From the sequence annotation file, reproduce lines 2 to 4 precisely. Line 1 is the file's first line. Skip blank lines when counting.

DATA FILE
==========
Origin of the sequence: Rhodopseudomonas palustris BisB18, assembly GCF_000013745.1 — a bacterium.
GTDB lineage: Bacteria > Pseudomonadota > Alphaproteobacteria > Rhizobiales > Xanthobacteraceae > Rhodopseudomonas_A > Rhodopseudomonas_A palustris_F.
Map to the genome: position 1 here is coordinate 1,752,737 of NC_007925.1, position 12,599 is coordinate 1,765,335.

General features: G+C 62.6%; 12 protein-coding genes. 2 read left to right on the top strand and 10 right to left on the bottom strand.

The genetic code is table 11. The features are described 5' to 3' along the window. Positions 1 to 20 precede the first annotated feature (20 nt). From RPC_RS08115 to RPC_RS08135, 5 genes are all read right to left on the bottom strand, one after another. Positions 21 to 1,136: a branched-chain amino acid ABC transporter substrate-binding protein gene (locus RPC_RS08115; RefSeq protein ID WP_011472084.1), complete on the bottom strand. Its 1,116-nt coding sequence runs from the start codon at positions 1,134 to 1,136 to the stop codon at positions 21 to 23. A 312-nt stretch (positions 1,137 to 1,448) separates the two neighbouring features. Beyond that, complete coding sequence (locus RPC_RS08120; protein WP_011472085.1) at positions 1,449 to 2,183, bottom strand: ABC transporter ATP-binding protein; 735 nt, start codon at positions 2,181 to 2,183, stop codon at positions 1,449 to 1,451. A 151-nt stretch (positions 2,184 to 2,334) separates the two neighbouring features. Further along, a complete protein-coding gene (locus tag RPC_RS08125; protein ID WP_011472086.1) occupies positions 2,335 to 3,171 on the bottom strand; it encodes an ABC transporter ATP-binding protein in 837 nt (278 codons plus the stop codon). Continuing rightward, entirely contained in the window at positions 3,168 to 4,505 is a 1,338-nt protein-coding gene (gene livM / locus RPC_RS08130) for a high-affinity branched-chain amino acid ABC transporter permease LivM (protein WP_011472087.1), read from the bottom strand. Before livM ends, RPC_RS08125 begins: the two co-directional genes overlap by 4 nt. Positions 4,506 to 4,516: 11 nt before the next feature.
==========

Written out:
GTDB lineage: Bacteria > Pseudomonadota > Alphaproteobacteria > Rhizobiales > Xanthobacteraceae > Rhodopseudomonas_A > Rhodopseudomonas_A palustris_F.
Map to the genome: position 1 here is coordinate 1,752,737 of NC_007925.1, position 12,599 is coordinate 1,765,335.

General features: G+C 62.6%; 12 protein-coding genes. 2 read left to right on the top strand and 10 right to left on the bottom strand.